Play Live Radio
Next Up:
Available On Air Stations

Which New Relative of Ours Was Discovered

family tree

Thanksgiving time is here! When we are given a chance to sit around the table together with loved ones and for better or worse, we get a chance to learn more about our own family. Of course, when we learn more about our family it’s usually something about a relative’s political views, engagement news, a baby on the way, job promotions and so on. Scientists too have been studying our family and have some remarkable news to share with us this holiday season. Which new relative of ours was discovered? 

The family tree for us humans has a lot of interesting members. A team of researchers studying some of our oldest and most ancient family members recently came across a huge discovery. This discovery is not only giving us a new family member but is also reshaping how we think about ourselves. 

We are unique animals on this planet for sure. Our traits are what make us so unique, like the way we communicate, our technology, and even more basic things like how we walk. The human family is bipedal, meaning we walk on two legs, but where did that unique trait come from? Previously scientists have traced our upright walking lineage to Australiopithicans like the famous fossils of Lucy, which date back  3.5 million years. Just a few years ago another discovery of fossilized upright walking footprints pushed proof of bipedalism back to  5.7 million years. Now, the latest discovery is pushing upright walking back to a  whopping 11.6 million years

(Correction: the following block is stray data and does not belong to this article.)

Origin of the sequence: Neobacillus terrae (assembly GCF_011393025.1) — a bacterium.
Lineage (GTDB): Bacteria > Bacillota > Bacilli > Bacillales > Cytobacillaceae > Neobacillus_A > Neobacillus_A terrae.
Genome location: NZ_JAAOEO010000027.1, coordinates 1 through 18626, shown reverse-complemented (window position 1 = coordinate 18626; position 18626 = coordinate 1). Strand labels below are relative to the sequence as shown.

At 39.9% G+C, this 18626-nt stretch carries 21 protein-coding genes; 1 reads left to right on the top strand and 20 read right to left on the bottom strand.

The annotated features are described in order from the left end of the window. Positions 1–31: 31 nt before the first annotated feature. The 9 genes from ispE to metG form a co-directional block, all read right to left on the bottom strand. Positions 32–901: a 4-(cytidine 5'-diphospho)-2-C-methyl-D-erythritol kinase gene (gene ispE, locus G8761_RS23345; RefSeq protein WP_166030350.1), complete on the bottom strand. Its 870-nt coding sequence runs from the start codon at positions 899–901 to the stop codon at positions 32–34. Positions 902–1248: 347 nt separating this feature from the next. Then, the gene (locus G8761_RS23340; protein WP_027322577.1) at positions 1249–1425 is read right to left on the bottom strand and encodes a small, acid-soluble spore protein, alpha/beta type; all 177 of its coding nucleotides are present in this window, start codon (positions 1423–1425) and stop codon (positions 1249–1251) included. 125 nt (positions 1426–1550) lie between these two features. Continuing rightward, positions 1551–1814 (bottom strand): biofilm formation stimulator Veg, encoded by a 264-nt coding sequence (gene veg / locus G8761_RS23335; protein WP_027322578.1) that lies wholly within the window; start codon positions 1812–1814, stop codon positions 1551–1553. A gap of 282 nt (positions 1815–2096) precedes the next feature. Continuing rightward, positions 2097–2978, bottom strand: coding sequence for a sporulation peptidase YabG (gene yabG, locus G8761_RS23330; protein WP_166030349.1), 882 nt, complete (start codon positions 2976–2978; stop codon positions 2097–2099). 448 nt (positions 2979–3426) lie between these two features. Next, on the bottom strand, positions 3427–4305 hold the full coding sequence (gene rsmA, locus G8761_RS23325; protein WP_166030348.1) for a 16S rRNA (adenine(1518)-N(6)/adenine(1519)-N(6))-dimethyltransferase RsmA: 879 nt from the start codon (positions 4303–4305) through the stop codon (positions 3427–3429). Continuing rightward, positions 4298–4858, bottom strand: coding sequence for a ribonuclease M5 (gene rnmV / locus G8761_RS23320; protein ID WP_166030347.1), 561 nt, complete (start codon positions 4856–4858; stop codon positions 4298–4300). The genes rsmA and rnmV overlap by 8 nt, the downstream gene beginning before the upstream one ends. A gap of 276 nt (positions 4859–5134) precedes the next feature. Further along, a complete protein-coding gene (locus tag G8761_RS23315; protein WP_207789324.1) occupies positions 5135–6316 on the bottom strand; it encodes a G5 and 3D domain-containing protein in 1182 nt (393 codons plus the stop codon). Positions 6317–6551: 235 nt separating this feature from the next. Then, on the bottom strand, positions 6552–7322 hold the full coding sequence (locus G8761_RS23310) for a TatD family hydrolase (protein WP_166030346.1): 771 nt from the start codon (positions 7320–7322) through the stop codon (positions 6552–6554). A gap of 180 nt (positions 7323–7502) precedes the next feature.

These fossils belong to an ancient ape-like species being called  Danuvius guggenmosi. By analyzing the fossils, researches noticed how Danuvius had two stone legs capable of keeping itself upright. Also, its hands were smaller than those needed for the gorilla-like knuckle walk, making this creature a perfect candidate for an early upright walking being. 

Researchers say that most likely this animal would  walk on two legs while using its hands to help grab surrounding vegetation as it made its way around, a process called extended limb clambering. For a very human analogy, imagine a toddler learning to walk on two legs while grabbing things around it to help gain balance. Over long periods of time, these slight changes all happened as reactions to environmental changes that would favor these adaptations. 

This fossil helps scientists add another puzzle piece to the story of evolution and adds another upstanding member of our family. From our bipedal family to yours, Happy Thanksgiving everyone!  

Related Stories